There's nothing like a good birthday cake to celebrate a milestone. My very own birthday cake this year was a white cake filled and frosted with light-as-a-feather Swiss meringue buttercream, all set on top of a collectible jadeite cake stand. I've designated this particular cake my 'favorite birthday cake' because it has all of the qualities that I like about cakes. It's light, delicately flavored and bakes beautifully, which is just what I'm after whenever I bake a cake.
I've told you before that I bake my own birthday cakes because I can't abide by store bought. What's more, the tradition of homemade birthday cakes has been the standard ever since I was a kid. Mom spoiled us that way and I certainly wouldn't have it any other way. Not now. Not ever!
As is typical in the weeks leading to my birthday, I scour baking books in our home library in search of cakes that pique my interest, concentrating on those I haven't tried before. I also do my online homework and see what's out there.
Are you familiar with this cookbook, Baking Illustrated? You should be. In it is a perfect recipe for a white cake which employs the 'high ratio' method of cake baking. This is simply mixing the dry ingredients first, then adding the butter until the batter is lightened, which ends with the addition of the eggs and milk. If you've never tried this baking method I highly recommend that you do. Cakes bake up light, not dense, and the finished crumb is tight, yet delicate. It helps that the recipe includes good ingredients.
My next post will be all about Swiss meringue buttercream. Most of these formulas are pretty standard, as there is little one can do to change them. However, with a good combination and clear instructions, you too can make a lighter-than-air buttercream that can grace any cake or cupcake.
After the cake layers are baked and cooled, I always wrap them well and then chill the layers thoroughly before I begin decorating. This helps firm them up and makes it much easier to apply the crumb coat.
It's up to you if you want to use a cardboard cake round, but I like them so that I don't encounter problems moving them from the decorator's turntable to my cake stand. These rounds also help protect the cake stand from nicks and cuts when you slice into the cake.
Apply a small amount of icing to the cake turntable before putting the cake round. This helps anchor the cake. Do the same to the cake round before centering the first cake layer.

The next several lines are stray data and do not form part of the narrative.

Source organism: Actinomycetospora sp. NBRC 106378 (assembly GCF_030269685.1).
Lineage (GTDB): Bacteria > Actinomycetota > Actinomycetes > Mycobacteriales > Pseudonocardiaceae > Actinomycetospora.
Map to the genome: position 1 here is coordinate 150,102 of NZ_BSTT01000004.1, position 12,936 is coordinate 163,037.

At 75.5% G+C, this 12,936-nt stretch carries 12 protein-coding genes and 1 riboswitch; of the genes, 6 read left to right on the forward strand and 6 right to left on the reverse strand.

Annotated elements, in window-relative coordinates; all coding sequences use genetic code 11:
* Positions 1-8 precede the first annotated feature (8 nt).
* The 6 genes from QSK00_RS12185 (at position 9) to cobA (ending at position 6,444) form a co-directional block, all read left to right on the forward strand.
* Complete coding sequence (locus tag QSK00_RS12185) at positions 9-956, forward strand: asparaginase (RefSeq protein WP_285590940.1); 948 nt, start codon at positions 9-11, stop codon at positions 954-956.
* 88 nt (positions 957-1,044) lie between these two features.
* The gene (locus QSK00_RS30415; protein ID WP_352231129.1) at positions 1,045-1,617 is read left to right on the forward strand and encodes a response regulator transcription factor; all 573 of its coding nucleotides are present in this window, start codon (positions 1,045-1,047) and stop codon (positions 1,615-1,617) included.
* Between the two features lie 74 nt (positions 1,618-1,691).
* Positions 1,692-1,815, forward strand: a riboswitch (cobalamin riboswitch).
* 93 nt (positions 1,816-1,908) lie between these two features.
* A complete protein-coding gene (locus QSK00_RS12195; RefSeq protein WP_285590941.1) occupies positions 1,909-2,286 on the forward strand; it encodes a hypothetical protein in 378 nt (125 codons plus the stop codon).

Any uneven cake layers should be leveled at this point by slicing away or trimming any bumps.
Add about 1/2 cup of icing (or more if you really like buttercream) to the top of the first layer. Carefully place the second layer on top, making sure it's centered. Immediately place about 1 cup of buttercream on top of the cake and begin to spread it to the edges, rotating as you go. If you notice, the excess buttercream is teetering over the sides. Simply drag that frosting down and begin to smooth the sides with it, rotating the cake turntable as you go.
This is your crumb coat.
You're not after perfection here. All you want is to seal the cake and prevent any troublesome crumbs from marring the final coating of buttercream. Once the crumb coat has been applied, chill the cake for at least 30 minutes before continuing.
The final coating of buttercream should be applied evenly with an offset spatula. For straight, even sides, I like to use a bench scraper held perpendicular to the surface of the decorating turntable, rotating the cake to smooth out the buttercream as I go. I don't worry about gaps at the bottom of the cake at this point, because the final touches are done when I transfer the cake onto a cake stand.
That jadeite L.E. Smith Glass cake stand is a Martha by Mail collectible, and is among my favorite cake stands. It was a Christmas gift from a very dear friend of mine.
If you want to make decorative touches to your cake, it helps to have extra buttercream at the ready for this purpose. I sometimes scale up my buttercream recipes by 50% or I double them if I know I want even more frosting.
For this milestone birthday cake, I gave it a simple design of piped stars on top of the cake and along the bottom border. The finishing touch was the application of French silver dragées in the middle of the piped stars.
Voilà! The birthday cake is done. Other than the basic star design of the piped buttercream, I love the addition of those silver dragées because they add a bit of sparkle.
To serve my cake, I had to use some vintage Fire King jadeite. The clean lines and thick glass of the restaurant ware pattern and the L.E. Smith Glass cake stand complement one another. I love these pieces.
The white cake slices beautifully. Can you see how light that crumb is? What I like about this recipe is that it uses almond extract in the batter. The flavor and aroma bring back so many good childhood memories for me. Mom always included a tiny bit into her white cakes for weddings.
You can, of course, omit the almond extract.
I hope you can understand why I call this my 'favorite birthday cake'.
|White Cake on Fire King Jadeite|
Any leftovers will keep for up to two days in the refrigerator. Serve great, big wedges of this cake with a glass of milk, a cup of tea or even a made-to-order cappuccino. It's so easy to bring out the Bialetti for some tasty espresso.
|Birthday Cake on a Jadeite Cake Stand|
I want to thank everyone who took a moment to send me birthday wishes, via phone, online and in person. There's nothing like celebrating a milestone birthday knowing that one has great friends and family. Those bonds and relationships are priceless to me.
Do try this cake soon, because I know that you and your guests are going to love every piece of it.